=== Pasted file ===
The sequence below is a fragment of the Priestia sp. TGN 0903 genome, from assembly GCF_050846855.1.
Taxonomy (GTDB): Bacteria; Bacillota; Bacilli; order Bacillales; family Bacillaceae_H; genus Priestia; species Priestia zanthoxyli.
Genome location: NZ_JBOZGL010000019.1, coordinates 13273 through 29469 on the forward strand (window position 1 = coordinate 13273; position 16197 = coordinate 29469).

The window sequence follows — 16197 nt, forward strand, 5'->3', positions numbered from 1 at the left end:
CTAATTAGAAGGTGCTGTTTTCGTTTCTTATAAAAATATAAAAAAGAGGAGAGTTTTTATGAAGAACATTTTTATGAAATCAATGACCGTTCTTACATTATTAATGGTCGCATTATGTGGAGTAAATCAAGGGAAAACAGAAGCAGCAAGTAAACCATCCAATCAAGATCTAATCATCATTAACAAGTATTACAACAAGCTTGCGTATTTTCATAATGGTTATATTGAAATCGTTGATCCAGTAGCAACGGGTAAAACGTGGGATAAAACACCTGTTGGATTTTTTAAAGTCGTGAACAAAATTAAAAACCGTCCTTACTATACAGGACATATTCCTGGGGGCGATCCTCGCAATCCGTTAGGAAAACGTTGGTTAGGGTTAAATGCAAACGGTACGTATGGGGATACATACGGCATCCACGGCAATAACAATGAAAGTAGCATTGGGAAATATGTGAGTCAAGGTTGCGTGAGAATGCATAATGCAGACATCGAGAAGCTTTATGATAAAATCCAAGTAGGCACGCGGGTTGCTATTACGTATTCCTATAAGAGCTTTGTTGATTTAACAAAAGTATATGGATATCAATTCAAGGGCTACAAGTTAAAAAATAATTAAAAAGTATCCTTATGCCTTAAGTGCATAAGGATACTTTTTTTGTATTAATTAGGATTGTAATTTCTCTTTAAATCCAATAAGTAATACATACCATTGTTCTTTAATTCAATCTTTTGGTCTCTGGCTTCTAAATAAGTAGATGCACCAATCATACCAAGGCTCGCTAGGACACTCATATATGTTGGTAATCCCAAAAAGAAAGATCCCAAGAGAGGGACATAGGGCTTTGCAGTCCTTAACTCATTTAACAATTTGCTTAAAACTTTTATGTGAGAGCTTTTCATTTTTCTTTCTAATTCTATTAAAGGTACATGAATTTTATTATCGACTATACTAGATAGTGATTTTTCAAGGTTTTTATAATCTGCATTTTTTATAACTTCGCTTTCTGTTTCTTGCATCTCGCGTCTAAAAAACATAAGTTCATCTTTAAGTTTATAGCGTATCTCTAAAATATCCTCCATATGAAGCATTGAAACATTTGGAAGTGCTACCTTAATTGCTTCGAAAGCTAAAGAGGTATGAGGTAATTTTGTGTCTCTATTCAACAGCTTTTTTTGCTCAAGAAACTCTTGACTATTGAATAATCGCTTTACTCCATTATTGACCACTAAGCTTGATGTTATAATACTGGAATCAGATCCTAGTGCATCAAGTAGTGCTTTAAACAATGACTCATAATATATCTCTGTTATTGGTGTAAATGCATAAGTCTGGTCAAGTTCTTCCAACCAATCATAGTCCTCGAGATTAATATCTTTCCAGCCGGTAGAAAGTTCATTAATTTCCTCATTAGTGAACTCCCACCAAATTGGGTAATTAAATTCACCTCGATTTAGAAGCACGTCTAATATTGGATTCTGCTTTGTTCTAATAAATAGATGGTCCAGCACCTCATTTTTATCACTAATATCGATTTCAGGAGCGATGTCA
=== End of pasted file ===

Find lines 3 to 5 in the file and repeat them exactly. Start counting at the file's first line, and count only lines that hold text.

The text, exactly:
Genome location: NZ_JBOZGL010000019.1, coordinates 13273 through 29469 on the forward strand (window position 1 = coordinate 13273; position 16197 = coordinate 29469).

The window sequence follows — 16197 nt, forward strand, 5'->3', positions numbered from 1 at the left end:
CTAATTAGAAGGTGCTGTTTTCGTTTCTTATAAAAATATAAAAAAGAGGAGAGTTTTTATGAAGAACATTTTTATGAAATCAATGACCGTTCTTACATTATTAATGGTCGCATTATGTGGAGTAAATCAAGGGAAAACAGAAGCAGCAAGTAAACCATCCAATCAAGATCTAATCATCATTAACAAGTATTACAACAAGCTTGCGTATTTTCATAATGGTTATATTGAAATCGTTGATCCAGTAGCAACGGGTAAAACGTGGGATAAAACACCTGTTGGATTTTTTAAAGTCGTGAACAAAATTAAAAACCGTCCTTACTATACAGGACATATTCCTGGGGGCGATCCTCGCAATCCGTTAGGAAAACGTTGGTTAGGGTTAAATGCAAACGGTACGTATGGGGATACATACGGCATCCACGGCAATAACAATGAAAGTAGCATTGGGAAATATGTGAGTCAAGGTTGCGTGAGAATGCATAATGCAGACATCGAGAAGCTTTATGATAAAATCCAAGTAGGCACGCGGGTTGCTATTACGTATTCCTATAAGAGCTTTGTTGATTTAACAAAAGTATATGGATATCAATTCAAGGGCTACAAGTTAAAAAATAATTAAAAAGTATCCTTATGCCTTAAGTGCATAAGGATACTTTTTTTGTATTAATTAGGATTGTAATTTCTCTTTAAATCCAATAAGTAATACATACCATTGTTCTTTAATTCAATCTTTTGGTCTCTGGCTTCTAAATAAGTAGATGCACCAATCATACCAAGGCTCGCTAGGACACTCATATATGTTGGTAATCCCAAAAAGAAAGATCCCAAGAGAGGGACATAGGGCTTTGCAGTCCTTAACTCATTTAACAATTTGCTTAAAACTTTTATGTGAGAGCTTTTCATTTTTCTTTCTAATTCTATTAAAGGTACATGAATTTTATTATCGACTATACTAGATAGTGATTTTTCAAGGTTTTTATAATCTGCATTTTTTATAACTTCGCTTTCTGTTTCTTGCATCTCGCGTCTAAAAAACATAAGTTCATCTTTAAGTTTATAGCGTATCTCTAAAATATCCTCCATATGAAGCATTGAAACATTTGGAAGTGCTACCTTAATTGCTTCGAAAGCTAAAGAGGTATGAGGTAATTTTGTGTCTCTATTCAACAGCTTTTTTTGCTCAAGAAACTCTTGACTATTGAATAATCGCTTTACTCCATTATTGACCACTAAGCTTGATGTTATAATACTGGAATCAGATCCTAGTGCATCAAGTAGTGCTTTAAACAATGACTCATAATATATCTCTGTTATTGGTGTAAATGCATAAGTCTGGTCAAGTTCTTCCAACCAATCATAGTCCTCGAGATTAATATCTTTCCAGCCGGTAGAAAGTTCATTAATTTCCTCATTAGTGAACTCCCACCAAATTGGGTAATTAAATTCACCTCGATTTAGAAGCACGTCTAATATTGGATTCTGCTTTGTTCTAATAAATAGATGGTCCAGCACCTCATTTTTATCACTAATATCGATTTCAGGAGCGATGTCA